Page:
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Angry teachers cause drama over unpaid salaries in Nakuru
By Wanjala Njalale | Updated Jan 28, 2017 at 08:29 EAT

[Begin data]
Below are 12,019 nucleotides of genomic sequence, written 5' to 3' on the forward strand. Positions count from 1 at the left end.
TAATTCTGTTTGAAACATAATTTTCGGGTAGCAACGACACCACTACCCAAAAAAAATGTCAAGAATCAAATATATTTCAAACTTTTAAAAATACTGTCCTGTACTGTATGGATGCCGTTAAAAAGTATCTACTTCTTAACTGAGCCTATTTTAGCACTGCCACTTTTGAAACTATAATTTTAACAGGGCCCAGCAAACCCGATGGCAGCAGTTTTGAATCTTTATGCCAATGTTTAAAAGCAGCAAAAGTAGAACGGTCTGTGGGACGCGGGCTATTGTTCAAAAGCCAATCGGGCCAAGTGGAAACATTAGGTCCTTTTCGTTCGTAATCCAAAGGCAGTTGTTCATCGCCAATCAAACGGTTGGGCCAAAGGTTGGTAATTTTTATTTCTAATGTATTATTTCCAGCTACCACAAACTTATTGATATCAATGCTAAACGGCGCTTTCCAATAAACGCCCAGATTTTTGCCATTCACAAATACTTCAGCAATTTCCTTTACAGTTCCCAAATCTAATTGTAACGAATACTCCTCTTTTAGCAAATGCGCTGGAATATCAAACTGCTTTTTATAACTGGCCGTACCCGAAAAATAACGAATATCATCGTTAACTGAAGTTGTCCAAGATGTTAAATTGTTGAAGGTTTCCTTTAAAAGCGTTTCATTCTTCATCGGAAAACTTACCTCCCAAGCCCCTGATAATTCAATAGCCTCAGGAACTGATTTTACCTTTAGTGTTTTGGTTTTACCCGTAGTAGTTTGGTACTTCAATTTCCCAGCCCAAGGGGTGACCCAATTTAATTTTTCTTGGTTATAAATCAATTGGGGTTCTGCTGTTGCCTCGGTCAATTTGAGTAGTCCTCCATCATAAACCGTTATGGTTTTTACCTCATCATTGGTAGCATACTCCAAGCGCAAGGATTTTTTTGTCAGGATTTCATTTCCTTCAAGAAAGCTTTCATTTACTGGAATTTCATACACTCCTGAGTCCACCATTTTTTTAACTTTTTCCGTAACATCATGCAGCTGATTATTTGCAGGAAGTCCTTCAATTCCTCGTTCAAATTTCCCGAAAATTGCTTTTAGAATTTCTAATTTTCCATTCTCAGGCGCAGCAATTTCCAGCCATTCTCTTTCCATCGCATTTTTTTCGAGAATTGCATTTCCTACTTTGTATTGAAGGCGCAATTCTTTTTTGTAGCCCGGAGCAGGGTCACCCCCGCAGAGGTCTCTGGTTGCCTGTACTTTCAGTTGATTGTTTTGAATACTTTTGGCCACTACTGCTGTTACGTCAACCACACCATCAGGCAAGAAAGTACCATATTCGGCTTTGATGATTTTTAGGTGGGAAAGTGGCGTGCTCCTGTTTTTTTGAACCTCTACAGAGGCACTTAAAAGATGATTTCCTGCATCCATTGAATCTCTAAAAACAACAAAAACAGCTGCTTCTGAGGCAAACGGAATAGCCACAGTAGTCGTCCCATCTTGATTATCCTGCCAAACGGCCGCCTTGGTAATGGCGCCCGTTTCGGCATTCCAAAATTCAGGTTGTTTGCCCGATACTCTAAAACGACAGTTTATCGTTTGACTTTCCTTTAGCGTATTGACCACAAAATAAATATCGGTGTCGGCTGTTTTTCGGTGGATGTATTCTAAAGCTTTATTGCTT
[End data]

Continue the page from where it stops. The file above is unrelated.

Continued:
It was shock and drama at the glamorous Lockwood Girls High School in Nakuru after angry teachers stormed the directors’ office during a meeting to demand their salaries. The incidence took place on Monday 23rd February 2017. ​According to sources close to the school management, the declining number of students coupled with a perennial poor performance in the national exams has discouraged many parents from taking their kids to the ill-fated school. A large number of the current students are contemplating out-transfers. In the 2016 KCSE performance, for instance, none of the more than forty candidates who sat for the exams gained the minimum university entry grade of c+ with the school mean score dropping below a shameful 4.0 points. The scandalized directors are said to have been skirting the school premises in fear of encountering the wrath of teachers. 30% of the teachers have already breached their contracts by quitting without notice, leaving students at the mercy of God.The school, which boasts of an impressive record of participation at the national drama and music festivals, has been on a sharp decline over the past three years with the total student population falling from a boastful high of 340 students a few years back to a deplorable and unsustainable 70 students after form one admission by 23rd of Jan this year. The school also boasts of Aviation and French as teaching subjects. A new academic director was brought in to oversee a turnaround but things have gone from bad to worse. One of the teachers at the doomed school (name withheld) has intimated that they haven’t been paid for over three months. ‘We had a bad Christmas season, we had a bad New Year and now our own kids and our spouses are wondering,’ one of the teachers said. Some of the teachers are also servicing bank loans and they admit to being under unwarranted pressure. ‘I don’t want to lose my land,’ another enraged teacher said, ‘I have received numerous phone calls from the bank. They want me to pay the loan I took there.’Attempts to reach the school directors failed as calls went unanswered. ‘They are arrogant and they look down upon the people they employ,’ a physics/math graduate of Kenyatta University who quit the school at the beginning of the term said during an interview, ‘the situation is dire and I fear for the innocent students and their unknowing parents.’Confirmed reports suggest that a number of subjects in the school haven’t been taught since the beginning of the year as teacher replacements haven’t been successful. The patience amongst students is said to be waning.The recent directive by the Education CS to streamline the education sector is a timely call. For many years now, many education institutions have been infringing on the laws and procedures with impunity (including labor laws). The result has been a decline and rots in the education sector from bottom to top across the country. Having succeeded in administering a cartel-proof national examination exercise for Knec candidates in 2016, it is a time the same commitment was extended to the top of the education ladder to deal with the current crisis at public universities.Meanwhile, no one was harmed during the incident at Lockwood Girls High School as the frightened and perspiring directors promised to do ‘something’ about the delayed salaries. It took the intervention of several nighttime meetings to calm the horrified body of students. Teachers are said to have reluctantly walked away from the directors’ office after a verbal agreement was reached to have the accrued salaries paid in a week’s time. The enraged teachers have vowed an industrial action if the directors don’t act on their word in the promised time.

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